Disentangling interference competition from exploitative competition in a crab bivalve system using a novel experimental approach

  • Smallegange I
  • Meer J
  • Kurvers R
  • 28


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In predator?/ prey relationships such as those between crabs and their bivalve prey, interference competition is a topic of intense investigation as it can have profound consequences on the dynamics of both predator and prey populations. However in laboratory experiments ?/ also thoseoncrab?/ bivalve systems ?/ workers never adequately disentangled interference competition from exploitative competition, as prey depletion was never compensated. Hitherto, experimental studies on crab?/ bivalve systems lack direct behavioural observations and have provided only indirect and thus inconclusive evidence of interference competition.We studied interference competition in adult male shore crabs Carcinus maenas that foraged on bluemussels Mytilus edulis.We developed a novel type of experimental tank to replenish eachconsumedmussel, andthus tokeep prey levels constant.We conducted two experiments inwhich we varied number of crabs (1, 2, 4)andnumberofmussels (first experiment: 4, 8, 16, 32; second experiment: 8, 32, 128)and directly observed the foraging behaviour of crabs (foraging area0/ 0.25 m2). In the first experiment, feeding rates decreasedwith increasing crab density only atmussel density 16 because both search time and time spent in agonistic interactions increased. At other mussel densities, variation in crab density did not affect feeding rates, possibly because of low statistical power and the narrow range of mussel densities offered. In the second experiment feeding rates decreasedwith increasing crab density because crabs spentmore time in agonistic interactions and handling their prey. Feeding rates increased with increasingmussel density.Overall, crabs spent on average 14?/ 18% of their foraging time in agonisticbehaviours,whileonthree out of 64 occasions feeding rates decreased because mussels were stolen (kleptoparasitism). Concluding, we have shown that interference competition occurs in absence of prey depletion, while conducting direct behavioural observations aid to identify the behavioural processes that underlie interference competition.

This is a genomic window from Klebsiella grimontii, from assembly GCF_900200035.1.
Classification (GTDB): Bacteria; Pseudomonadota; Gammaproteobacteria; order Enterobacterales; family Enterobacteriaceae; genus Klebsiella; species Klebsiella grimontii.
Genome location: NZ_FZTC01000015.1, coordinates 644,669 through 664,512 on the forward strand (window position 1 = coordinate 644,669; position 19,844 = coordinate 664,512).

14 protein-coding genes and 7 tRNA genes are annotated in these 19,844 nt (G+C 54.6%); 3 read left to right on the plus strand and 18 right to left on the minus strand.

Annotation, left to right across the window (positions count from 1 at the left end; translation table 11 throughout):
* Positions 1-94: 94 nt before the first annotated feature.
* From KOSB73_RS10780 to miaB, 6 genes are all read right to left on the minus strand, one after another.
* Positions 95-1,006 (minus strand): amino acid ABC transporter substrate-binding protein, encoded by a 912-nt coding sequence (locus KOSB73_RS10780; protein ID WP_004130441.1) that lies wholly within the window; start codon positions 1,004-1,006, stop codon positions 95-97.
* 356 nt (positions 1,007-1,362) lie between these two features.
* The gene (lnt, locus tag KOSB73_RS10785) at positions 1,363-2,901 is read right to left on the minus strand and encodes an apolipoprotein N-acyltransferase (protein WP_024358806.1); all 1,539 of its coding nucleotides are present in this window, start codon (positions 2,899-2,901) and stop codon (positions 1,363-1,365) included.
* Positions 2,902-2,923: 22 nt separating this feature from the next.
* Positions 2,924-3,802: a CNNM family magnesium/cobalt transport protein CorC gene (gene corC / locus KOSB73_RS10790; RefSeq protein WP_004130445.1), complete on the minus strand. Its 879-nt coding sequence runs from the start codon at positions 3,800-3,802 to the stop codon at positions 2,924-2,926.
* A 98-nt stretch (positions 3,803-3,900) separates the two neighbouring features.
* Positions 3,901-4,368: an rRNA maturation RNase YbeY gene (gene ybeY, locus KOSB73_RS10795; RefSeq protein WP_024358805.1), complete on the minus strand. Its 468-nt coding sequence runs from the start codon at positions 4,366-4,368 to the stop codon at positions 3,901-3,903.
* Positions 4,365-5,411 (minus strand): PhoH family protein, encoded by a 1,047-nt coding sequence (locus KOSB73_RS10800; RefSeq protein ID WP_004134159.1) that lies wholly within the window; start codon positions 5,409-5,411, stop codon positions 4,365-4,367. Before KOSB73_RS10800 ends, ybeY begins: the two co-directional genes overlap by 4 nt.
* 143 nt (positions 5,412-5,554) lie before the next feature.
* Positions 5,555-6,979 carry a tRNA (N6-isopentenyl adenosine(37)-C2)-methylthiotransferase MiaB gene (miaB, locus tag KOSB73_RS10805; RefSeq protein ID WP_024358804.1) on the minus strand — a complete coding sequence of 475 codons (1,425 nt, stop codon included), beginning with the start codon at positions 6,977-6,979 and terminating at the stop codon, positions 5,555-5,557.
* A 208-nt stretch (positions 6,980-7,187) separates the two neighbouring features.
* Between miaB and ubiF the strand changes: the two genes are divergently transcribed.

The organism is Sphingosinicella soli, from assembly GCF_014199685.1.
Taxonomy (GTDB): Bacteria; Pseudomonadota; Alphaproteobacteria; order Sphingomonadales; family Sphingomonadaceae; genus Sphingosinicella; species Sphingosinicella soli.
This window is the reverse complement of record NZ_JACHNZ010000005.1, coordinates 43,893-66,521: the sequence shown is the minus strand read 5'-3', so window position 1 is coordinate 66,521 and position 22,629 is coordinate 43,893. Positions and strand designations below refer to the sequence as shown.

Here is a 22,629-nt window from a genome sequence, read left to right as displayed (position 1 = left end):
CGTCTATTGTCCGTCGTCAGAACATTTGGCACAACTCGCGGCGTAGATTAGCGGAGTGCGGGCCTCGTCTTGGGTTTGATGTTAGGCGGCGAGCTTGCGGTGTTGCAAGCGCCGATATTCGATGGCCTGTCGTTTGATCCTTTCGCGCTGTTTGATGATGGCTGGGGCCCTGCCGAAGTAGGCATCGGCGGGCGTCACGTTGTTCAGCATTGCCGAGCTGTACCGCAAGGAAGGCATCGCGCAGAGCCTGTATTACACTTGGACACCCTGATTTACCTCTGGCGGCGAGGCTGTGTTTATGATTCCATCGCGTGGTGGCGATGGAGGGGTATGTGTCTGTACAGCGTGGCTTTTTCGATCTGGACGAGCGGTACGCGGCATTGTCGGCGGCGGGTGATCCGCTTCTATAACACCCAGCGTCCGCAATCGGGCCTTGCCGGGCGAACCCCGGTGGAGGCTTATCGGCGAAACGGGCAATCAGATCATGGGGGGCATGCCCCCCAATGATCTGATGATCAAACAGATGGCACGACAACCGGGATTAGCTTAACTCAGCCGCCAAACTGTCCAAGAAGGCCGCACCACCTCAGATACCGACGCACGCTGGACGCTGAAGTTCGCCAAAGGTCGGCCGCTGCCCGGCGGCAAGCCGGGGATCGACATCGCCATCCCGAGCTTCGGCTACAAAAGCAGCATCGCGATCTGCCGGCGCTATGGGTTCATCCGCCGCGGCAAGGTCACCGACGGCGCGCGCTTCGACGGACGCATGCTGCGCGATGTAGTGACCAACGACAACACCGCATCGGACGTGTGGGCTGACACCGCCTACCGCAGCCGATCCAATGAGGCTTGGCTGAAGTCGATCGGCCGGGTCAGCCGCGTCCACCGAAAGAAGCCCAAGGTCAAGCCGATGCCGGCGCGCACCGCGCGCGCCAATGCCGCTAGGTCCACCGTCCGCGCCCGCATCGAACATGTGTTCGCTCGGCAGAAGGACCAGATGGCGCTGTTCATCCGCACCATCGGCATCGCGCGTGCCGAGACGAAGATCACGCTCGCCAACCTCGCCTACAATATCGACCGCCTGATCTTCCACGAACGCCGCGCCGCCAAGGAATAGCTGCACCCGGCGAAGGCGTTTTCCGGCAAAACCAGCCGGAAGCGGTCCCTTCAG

Author-supplied keywords

  • exploitative competition
  • interference competition

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  • Isabel M Smallegange

  • Jaap Van Der Meer

  • Ralf H J M Kurvers

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